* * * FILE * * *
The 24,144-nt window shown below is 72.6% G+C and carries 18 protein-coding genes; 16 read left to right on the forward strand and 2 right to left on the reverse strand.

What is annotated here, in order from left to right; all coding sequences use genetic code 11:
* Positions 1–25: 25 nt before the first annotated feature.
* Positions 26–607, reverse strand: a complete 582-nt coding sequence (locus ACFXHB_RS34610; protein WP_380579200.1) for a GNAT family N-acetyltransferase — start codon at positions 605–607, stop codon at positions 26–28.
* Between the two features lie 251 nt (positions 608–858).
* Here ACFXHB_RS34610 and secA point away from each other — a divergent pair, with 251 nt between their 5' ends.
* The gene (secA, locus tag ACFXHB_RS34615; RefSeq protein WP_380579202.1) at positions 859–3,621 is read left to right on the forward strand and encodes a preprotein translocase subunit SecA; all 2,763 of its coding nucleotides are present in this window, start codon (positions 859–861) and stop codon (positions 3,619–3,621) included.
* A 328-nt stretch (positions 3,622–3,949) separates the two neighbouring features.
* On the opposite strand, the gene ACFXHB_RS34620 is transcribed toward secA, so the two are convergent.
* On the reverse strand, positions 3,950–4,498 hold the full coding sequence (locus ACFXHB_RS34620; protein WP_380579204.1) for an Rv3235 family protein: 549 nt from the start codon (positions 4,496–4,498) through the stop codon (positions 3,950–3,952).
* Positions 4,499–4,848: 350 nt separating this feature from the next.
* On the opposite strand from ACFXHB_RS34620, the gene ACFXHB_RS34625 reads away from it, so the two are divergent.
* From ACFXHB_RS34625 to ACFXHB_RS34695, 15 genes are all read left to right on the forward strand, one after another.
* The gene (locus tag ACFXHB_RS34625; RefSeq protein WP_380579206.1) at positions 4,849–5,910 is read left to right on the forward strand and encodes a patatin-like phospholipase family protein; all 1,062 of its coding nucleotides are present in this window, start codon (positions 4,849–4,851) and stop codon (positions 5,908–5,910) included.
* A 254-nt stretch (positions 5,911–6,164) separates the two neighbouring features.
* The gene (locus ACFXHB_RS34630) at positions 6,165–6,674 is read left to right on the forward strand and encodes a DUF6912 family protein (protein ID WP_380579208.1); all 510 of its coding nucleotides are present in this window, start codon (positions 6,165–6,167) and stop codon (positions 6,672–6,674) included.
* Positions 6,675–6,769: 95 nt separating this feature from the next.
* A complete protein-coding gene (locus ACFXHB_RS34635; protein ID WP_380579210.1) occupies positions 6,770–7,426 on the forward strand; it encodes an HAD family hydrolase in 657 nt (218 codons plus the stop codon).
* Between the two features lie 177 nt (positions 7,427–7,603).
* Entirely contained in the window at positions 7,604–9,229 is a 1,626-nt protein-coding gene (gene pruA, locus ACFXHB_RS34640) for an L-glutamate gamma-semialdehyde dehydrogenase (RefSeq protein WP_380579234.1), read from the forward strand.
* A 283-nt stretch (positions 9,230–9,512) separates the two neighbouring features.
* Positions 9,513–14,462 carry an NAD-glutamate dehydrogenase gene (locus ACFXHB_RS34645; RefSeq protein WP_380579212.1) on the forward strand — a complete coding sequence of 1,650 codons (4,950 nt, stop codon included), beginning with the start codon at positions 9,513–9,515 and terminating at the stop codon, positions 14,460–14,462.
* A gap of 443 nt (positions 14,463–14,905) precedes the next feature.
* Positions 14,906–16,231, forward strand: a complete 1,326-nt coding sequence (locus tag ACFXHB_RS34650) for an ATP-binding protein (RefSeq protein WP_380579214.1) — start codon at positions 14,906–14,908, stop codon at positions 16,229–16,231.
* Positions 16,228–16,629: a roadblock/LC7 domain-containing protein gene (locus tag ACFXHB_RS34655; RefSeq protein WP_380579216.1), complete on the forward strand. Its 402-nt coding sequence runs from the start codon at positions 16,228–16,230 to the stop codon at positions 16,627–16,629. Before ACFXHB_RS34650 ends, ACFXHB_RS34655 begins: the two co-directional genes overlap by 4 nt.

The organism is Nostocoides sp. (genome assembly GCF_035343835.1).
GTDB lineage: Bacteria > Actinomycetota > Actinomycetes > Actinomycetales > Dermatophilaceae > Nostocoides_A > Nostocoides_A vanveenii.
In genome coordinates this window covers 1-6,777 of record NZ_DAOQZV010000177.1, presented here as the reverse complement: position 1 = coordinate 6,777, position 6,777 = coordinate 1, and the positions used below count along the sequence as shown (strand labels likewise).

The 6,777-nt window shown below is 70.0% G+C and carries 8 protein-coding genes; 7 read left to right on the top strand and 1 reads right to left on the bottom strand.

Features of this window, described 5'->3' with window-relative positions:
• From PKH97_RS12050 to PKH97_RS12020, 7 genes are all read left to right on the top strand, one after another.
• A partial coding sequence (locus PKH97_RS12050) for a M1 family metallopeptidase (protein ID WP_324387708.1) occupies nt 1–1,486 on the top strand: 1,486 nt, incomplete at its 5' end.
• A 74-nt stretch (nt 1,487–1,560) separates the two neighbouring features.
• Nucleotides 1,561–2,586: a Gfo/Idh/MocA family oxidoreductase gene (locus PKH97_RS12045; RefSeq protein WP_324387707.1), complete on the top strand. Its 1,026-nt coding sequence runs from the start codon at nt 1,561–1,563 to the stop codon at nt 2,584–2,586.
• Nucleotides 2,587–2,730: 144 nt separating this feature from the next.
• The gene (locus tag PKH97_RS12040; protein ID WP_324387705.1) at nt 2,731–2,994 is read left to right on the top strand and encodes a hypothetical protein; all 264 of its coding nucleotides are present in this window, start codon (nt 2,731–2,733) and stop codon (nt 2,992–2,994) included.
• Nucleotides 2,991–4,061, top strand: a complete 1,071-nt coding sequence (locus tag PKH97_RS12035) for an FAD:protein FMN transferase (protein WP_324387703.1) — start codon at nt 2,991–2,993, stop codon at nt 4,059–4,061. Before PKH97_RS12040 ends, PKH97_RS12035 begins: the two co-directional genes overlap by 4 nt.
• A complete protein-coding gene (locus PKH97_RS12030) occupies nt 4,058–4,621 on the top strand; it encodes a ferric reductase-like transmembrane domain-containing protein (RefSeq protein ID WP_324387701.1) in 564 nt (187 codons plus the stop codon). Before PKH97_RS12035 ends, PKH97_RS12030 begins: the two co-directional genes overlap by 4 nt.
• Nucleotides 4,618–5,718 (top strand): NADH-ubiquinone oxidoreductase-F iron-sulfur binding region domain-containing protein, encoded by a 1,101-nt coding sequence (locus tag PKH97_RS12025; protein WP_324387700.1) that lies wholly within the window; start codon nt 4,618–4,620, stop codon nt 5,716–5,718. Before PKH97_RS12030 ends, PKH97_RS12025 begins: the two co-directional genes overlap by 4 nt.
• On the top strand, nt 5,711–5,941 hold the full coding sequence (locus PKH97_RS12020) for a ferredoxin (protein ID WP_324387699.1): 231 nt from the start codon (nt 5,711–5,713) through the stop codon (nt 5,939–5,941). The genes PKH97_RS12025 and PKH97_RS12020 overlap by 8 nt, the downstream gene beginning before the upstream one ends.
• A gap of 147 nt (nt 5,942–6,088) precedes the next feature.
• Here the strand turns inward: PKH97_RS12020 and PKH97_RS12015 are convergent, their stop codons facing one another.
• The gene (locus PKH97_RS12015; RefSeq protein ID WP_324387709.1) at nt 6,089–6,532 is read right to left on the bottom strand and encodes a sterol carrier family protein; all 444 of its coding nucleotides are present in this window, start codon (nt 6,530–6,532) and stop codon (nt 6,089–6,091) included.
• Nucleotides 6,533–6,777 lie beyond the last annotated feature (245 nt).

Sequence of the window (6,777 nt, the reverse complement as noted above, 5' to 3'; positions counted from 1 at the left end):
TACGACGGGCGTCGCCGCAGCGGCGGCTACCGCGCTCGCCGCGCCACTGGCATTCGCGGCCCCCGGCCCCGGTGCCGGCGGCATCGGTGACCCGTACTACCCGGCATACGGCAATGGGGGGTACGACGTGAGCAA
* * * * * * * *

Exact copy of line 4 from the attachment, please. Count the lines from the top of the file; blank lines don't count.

* Positions 26–607, reverse strand: a complete 582-nt coding sequence (locus ACFXHB_RS34610; protein WP_380579200.1) for a GNAT family N-acetyltransferase — start codon at positions 605–607, stop codon at positions 26–28.